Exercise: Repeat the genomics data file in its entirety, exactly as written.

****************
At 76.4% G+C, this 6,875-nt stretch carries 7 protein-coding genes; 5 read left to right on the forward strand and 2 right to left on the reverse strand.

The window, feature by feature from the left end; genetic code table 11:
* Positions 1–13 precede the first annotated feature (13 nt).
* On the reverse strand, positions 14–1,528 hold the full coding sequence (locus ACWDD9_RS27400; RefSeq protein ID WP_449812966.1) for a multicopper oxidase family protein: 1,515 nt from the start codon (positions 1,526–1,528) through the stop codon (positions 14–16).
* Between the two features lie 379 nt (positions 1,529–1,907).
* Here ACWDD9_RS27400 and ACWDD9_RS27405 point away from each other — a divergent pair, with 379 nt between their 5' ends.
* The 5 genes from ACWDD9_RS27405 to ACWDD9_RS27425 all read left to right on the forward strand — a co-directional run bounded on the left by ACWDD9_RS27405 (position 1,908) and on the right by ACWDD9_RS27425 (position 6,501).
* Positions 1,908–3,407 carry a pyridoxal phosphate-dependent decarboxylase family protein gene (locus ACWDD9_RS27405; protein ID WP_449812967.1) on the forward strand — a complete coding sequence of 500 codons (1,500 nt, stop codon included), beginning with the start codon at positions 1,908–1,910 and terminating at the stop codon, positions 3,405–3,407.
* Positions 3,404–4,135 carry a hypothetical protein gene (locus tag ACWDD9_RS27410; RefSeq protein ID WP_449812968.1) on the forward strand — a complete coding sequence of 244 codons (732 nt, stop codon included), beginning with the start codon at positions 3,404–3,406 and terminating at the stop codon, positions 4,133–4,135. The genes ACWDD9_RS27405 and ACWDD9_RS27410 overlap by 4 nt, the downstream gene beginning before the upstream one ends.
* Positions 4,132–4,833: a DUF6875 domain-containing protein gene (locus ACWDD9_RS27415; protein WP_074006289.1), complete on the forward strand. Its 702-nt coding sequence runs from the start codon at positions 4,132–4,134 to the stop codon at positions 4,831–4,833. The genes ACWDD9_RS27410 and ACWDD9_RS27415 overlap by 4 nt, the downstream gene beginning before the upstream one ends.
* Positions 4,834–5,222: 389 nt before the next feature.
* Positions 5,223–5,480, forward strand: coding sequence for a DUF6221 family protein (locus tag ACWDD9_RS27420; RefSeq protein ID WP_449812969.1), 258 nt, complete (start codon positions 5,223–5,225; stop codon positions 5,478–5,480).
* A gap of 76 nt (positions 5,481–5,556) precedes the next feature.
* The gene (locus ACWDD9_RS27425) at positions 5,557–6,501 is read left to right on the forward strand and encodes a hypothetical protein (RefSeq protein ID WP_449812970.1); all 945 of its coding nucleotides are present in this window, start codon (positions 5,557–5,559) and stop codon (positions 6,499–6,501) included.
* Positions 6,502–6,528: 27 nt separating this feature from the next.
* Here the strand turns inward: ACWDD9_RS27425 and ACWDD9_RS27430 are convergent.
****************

At 76.4% G+C, this 6,875-nt stretch carries 7 protein-coding genes; 5 read left to right on the forward strand and 2 right to left on the reverse strand.

The window, feature by feature from the left end; genetic code table 11:
* Positions 1–13 precede the first annotated feature (13 nt).
* On the reverse strand, positions 14–1,528 hold the full coding sequence (locus ACWDD9_RS27400; RefSeq protein ID WP_449812966.1) for a multicopper oxidase family protein: 1,515 nt from the start codon (positions 1,526–1,528) through the stop codon (positions 14–16).
* Between the two features lie 379 nt (positions 1,529–1,907).
* Here ACWDD9_RS27400 and ACWDD9_RS27405 point away from each other — a divergent pair, with 379 nt between their 5' ends.
* The 5 genes from ACWDD9_RS27405 to ACWDD9_RS27425 all read left to right on the forward strand — a co-directional run bounded on the left by ACWDD9_RS27405 (position 1,908) and on the right by ACWDD9_RS27425 (position 6,501).
* Positions 1,908–3,407 carry a pyridoxal phosphate-dependent decarboxylase family protein gene (locus ACWDD9_RS27405; protein ID WP_449812967.1) on the forward strand — a complete coding sequence of 500 codons (1,500 nt, stop codon included), beginning with the start codon at positions 1,908–1,910 and terminating at the stop codon, positions 3,405–3,407.
* Positions 3,404–4,135 carry a hypothetical protein gene (locus tag ACWDD9_RS27410; RefSeq protein ID WP_449812968.1) on the forward strand — a complete coding sequence of 244 codons (732 nt, stop codon included), beginning with the start codon at positions 3,404–3,406 and terminating at the stop codon, positions 4,133–4,135. The genes ACWDD9_RS27405 and ACWDD9_RS27410 overlap by 4 nt, the downstream gene beginning before the upstream one ends.
* Positions 4,132–4,833: a DUF6875 domain-containing protein gene (locus ACWDD9_RS27415; protein WP_074006289.1), complete on the forward strand. Its 702-nt coding sequence runs from the start codon at positions 4,132–4,134 to the stop codon at positions 4,831–4,833. The genes ACWDD9_RS27410 and ACWDD9_RS27415 overlap by 4 nt, the downstream gene beginning before the upstream one ends.
* Positions 4,834–5,222: 389 nt before the next feature.
* Positions 5,223–5,480, forward strand: coding sequence for a DUF6221 family protein (locus tag ACWDD9_RS27420; RefSeq protein ID WP_449812969.1), 258 nt, complete (start codon positions 5,223–5,225; stop codon positions 5,478–5,480).
* A gap of 76 nt (positions 5,481–5,556) precedes the next feature.
* The gene (locus ACWDD9_RS27425) at positions 5,557–6,501 is read left to right on the forward strand and encodes a hypothetical protein (RefSeq protein ID WP_449812970.1); all 945 of its coding nucleotides are present in this window, start codon (positions 5,557–5,559) and stop codon (positions 6,499–6,501) included.
* Positions 6,502–6,528: 27 nt separating this feature from the next.
* Here the strand turns inward: ACWDD9_RS27425 and ACWDD9_RS27430 are convergent.